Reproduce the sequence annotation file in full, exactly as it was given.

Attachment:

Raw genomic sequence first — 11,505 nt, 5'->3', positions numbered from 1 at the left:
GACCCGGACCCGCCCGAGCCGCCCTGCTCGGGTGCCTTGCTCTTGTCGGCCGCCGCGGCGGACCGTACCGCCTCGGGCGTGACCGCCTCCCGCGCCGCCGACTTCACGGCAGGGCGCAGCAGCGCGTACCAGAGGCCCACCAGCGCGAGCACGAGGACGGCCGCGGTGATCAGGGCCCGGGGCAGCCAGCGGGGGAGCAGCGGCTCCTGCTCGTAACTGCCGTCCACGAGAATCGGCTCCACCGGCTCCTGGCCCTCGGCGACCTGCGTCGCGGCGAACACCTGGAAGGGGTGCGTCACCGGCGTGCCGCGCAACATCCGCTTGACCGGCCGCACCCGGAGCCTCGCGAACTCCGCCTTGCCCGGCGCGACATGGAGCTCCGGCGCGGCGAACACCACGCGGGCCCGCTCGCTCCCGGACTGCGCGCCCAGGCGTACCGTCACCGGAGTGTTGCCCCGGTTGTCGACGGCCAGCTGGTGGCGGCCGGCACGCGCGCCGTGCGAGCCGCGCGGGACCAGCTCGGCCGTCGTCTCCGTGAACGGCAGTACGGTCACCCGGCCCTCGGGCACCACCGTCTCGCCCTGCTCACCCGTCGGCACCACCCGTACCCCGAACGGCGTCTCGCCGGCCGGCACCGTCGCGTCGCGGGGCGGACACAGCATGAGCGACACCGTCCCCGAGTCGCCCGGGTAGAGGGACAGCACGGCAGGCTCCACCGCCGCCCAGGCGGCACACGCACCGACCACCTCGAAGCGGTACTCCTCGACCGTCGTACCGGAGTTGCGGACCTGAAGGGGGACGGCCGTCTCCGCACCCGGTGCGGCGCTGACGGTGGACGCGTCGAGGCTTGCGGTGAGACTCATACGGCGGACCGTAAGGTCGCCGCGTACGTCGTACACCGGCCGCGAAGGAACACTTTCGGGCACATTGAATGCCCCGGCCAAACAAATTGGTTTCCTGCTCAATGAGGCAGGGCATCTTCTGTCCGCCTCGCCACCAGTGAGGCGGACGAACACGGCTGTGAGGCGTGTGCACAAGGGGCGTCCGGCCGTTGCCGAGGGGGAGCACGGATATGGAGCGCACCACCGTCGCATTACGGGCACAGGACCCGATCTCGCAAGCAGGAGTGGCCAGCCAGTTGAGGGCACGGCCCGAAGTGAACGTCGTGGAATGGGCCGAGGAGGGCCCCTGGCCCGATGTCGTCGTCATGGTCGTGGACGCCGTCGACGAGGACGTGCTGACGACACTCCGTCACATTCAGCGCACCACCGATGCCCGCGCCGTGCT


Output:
Raw genomic sequence first — 11,505 nt, 5'->3', positions numbered from 1 at the left:
GACCCGGACCCGCCCGAGCCGCCCTGCTCGGGTGCCTTGCTCTTGTCGGCCGCCGCGGCGGACCGTACCGCCTCGGGCGTGACCGCCTCCCGCGCCGCCGACTTCACGGCAGGGCGCAGCAGCGCGTACCAGAGGCCCACCAGCGCGAGCACGAGGACGGCCGCGGTGATCAGGGCCCGGGGCAGCCAGCGGGGGAGCAGCGGCTCCTGCTCGTAACTGCCGTCCACGAGAATCGGCTCCACCGGCTCCTGGCCCTCGGCGACCTGCGTCGCGGCGAACACCTGGAAGGGGTGCGTCACCGGCGTGCCGCGCAACATCCGCTTGACCGGCCGCACCCGGAGCCTCGCGAACTCCGCCTTGCCCGGCGCGACATGGAGCTCCGGCGCGGCGAACACCACGCGGGCCCGCTCGCTCCCGGACTGCGCGCCCAGGCGTACCGTCACCGGAGTGTTGCCCCGGTTGTCGACGGCCAGCTGGTGGCGGCCGGCACGCGCGCCGTGCGAGCCGCGCGGGACCAGCTCGGCCGTCGTCTCCGTGAACGGCAGTACGGTCACCCGGCCCTCGGGCACCACCGTCTCGCCCTGCTCACCCGTCGGCACCACCCGTACCCCGAACGGCGTCTCGCCGGCCGGCACCGTCGCGTCGCGGGGCGGACACAGCATGAGCGACACCGTCCCCGAGTCGCCCGGGTAGAGGGACAGCACGGCAGGCTCCACCGCCGCCCAGGCGGCACACGCACCGACCACCTCGAAGCGGTACTCCTCGACCGTCGTACCGGAGTTGCGGACCTGAAGGGGGACGGCCGTCTCCGCACCCGGTGCGGCGCTGACGGTGGACGCGTCGAGGCTTGCGGTGAGACTCATACGGCGGACCGTAAGGTCGCCGCGTACGTCGTACACCGGCCGCGAAGGAACACTTTCGGGCACATTGAATGCCCCGGCCAAACAAATTGGTTTCCTGCTCAATGAGGCAGGGCATCTTCTGTCCGCCTCGCCACCAGTGAGGCGGACGAACACGGCTGTGAGGCGTGTGCACAAGGGGCGTCCGGCCGTTGCCGAGGGGGAGCACGGATATGGAGCGCACCACCGTCGCATTACGGGCACAGGACCCGATCTCGCAAGCAGGAGTGGCCAGCCAGTTGAGGGCACGGCCCGAAGTGAACGTCGTGGAATGGGCCGAGGAGGGCCCCTGGCCCGATGTCGTCGTCATGGTCGTGGACGCCGTCGACGAGGACGTGCTGACGACACTCCGTCACATTCAGCGCACCACCGATGCCCGCGCCGTGCT